Dr. Blackwell's BLOG

Wednesday, February 29, 2012

Theater Review: Love Never Dies

Filed under: Performing Arts — Dr. Christopher Blackwell @ 03:18


When I first heard Andrew Lloyd Webber was working on a sequel to his classic musical The Phantom of the Opera, I was a little skeptical. All right to be honest, I was A LOT skeptical of Love Never Dies! That thinking of “why tinker with a masterpiece?” was overwhelming. But, when I started hearing some of the musical numbers as they emerged from workshop and began learning about some of the aspects of the storyline, I became more and more intrigued; and I decided to give it a chance and followed its development closely. Then, the show finally opened in 2010 at London’s Adelphi Theater, but to horrendous reviews. The show was dubbed “The Paint Never Dries” due to its constant retooling and reworking and was a production largely void of Webber, who was battling prostate cancer during its entire run. After successfully being treated for his cancer, Webber rededicated his life to Love Never Dies, completely reconstructed every element of the show’s design, and transferred the show to Australia, where it played to sold-out audiences in Melbourne and now does so in Sidney.

Webber’s praise of his new incarnation is well-published; which is why he chose the Melbourne production to film, show in movie theaters nationwide, and release on Blu-Ray. And tonight, I had the opportunity to see it for myself. Let me start by saying that Love Never Dies is NOT a rehashing of Phantom; and it stands alone as an absolutely incredible and masterful piece of musical theater destined to, like its predecessor, become a classic.  The story of the show is delicate to review. It’s difficult to give too many details about the story without revealing too much about the progression of Phantom and where the characters are, why they got there, and what developed between the original show and the sequel. There are plenty of surprises in the story for sure. But, to provide a brief description, the events take place 10 years after Phantom.

The Phantom has moved to Coney Island, where he has founded a circus-type fair that provides a great opportunity for him to be well disguised among the freaks, oddities, and entertainers of the amusement park. Christine Daae, who has risen to stardom in Paris, is summoned to New York to perform for a large payout (that is desperately needed to pay off the gambling debts amassed by her now husband Raoul, the Vicant de Chagny) in the opening of a new American opera house. But, when the Phantom enters, plans change and Christine becomes obligated to perform for him at Coney Island. Raoul, Christine, Madame Giry and her daughter Meg are reunited in the process; and secrets of the past begin to shed light on each one’s present and possible future.

The actors in this show were some of the best I’ve ever seen in a theatrical production. The Phantom is marvelously played by Ben Lewis, who’s voice is one of the most powerful yet most gorgeous I’ve ever heard. And Anna O’Byrne’s Christine sent chills up and down my spine a countless number of times throughout the show. Her vocal abilities were absolutely breathtaking. The backup performers and even the ensemble were also phenomenal. Madame Giry (Maria Mercedes), Meg Giry (Sharon Millerchip), and Raoul (Simon Gleeson) gave outstanding performances. But the real scene-stealer is Gustave, Christine’s son, who was wonderfully played by Jack Lyall. His voice was sweet, innocent, and loving; and he brings his character to life flawlessly.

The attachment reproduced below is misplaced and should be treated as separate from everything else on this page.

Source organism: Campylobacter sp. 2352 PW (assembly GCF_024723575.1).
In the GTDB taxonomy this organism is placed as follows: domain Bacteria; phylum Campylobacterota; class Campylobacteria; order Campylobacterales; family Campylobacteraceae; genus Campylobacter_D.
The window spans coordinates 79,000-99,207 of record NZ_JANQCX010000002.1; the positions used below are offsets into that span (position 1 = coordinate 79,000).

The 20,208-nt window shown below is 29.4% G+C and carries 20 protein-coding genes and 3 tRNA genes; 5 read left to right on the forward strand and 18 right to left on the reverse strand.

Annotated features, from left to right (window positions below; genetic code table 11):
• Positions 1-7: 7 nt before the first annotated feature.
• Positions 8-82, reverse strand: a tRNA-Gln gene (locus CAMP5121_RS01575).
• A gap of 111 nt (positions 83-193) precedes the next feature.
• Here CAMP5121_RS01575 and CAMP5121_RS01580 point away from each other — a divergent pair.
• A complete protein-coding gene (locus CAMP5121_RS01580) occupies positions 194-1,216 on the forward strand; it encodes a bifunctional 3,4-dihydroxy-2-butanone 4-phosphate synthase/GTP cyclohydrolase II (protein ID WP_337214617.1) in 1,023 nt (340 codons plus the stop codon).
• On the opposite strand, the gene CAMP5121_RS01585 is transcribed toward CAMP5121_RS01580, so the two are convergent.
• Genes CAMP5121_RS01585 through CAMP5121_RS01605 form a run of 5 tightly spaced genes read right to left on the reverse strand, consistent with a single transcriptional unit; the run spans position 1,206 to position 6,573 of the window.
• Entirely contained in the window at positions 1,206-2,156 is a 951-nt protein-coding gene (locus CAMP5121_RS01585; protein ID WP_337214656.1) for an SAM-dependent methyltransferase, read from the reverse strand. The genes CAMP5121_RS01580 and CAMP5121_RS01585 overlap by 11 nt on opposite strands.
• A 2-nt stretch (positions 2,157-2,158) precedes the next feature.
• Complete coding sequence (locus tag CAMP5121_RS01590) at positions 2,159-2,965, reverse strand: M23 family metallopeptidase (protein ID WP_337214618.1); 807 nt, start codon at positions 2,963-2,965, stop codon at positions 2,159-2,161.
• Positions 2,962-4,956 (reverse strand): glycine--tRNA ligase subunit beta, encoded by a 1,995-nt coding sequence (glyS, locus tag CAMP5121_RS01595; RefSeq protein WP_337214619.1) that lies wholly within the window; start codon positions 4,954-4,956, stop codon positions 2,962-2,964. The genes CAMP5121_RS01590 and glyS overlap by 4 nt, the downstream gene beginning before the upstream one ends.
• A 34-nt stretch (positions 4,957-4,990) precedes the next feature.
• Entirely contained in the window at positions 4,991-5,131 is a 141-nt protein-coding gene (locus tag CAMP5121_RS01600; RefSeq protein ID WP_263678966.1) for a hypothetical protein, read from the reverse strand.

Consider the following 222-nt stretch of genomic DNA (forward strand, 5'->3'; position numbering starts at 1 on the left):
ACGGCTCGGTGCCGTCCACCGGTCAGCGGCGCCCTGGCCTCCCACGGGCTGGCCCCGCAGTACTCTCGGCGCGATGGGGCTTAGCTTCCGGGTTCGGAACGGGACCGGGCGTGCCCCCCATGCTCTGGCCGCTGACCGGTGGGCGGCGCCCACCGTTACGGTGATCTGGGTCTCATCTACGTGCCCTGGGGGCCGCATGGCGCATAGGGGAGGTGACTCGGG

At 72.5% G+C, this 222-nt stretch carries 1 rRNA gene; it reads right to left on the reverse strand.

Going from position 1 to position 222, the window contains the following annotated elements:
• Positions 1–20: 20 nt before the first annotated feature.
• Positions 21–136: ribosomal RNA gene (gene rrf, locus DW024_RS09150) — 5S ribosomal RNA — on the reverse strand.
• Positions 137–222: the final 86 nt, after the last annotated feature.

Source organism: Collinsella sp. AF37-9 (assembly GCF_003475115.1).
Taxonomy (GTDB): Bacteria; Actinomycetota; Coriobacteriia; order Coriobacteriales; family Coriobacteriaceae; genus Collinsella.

Beyond the acting, the music in the show is lush, rich, and moving. It punctuates the menacing moments of the show wonderfully, but leaves a full feeling in your heart that is downright incredible. Songs like “Look With Your Heart,” “Beneath a Moonless Sky,” and “Beautiful” are ones that pull at the heartstrings and leave your soul speechless in their absolutely gorgeous beauty. And the title number is also perfectly executed and is not only chill-inducing, but highly significant to the story of Love Never Dies as well. Not many of the musical themes present in Phantom are here; Love Never Dies has a very unique score that stands apart. “Learn to Be Lonely” which Webber wrote for the film version of Phantom is present ever-so-slightly in two scenes and there are some small Phantom themes present briefly a small number of other times. But the score here has almost zero resemblance to Phantom.

The sets of the show are also mind-boggling. I found myself comparing many of the sets to that of Spider-Man: Turn Off the Dark, not for similarity, but for their sheer complexity and grandiosity.  Perhaps no scene more better displays the brilliant intricacies of the sets’ inter-workings and impressiveness than “The Beauty Underneath.” In conclusion, Love Never Dies was an absolutely fantastic addition to the works of Andrew Lloyd Webber and I agree with his assertion that its quality is one of his best. Prior to the start of the show, a 15-minute “making of” montage is shown and Webber discusses the birth of Love Never Dies in great detail. It is quite apparent that he is a proud papa. And judging  from the experience I had tonight watching this show, he should be quite proud indeed. It will be heartbreaking if this show doesn’t make its way to Broadway. It is unbelievably deserving of a life there and will be embraced by theatergoers who loved everything about the original The Phantom of the Opera. But in the meantime, Love Never Dies plays one more time in theaters nationwide on March 7th. Tickets are available on Fathom Events’ Web Site: http://www.fathomevents.com. Below, take a look at the preview for Love Never Dies:

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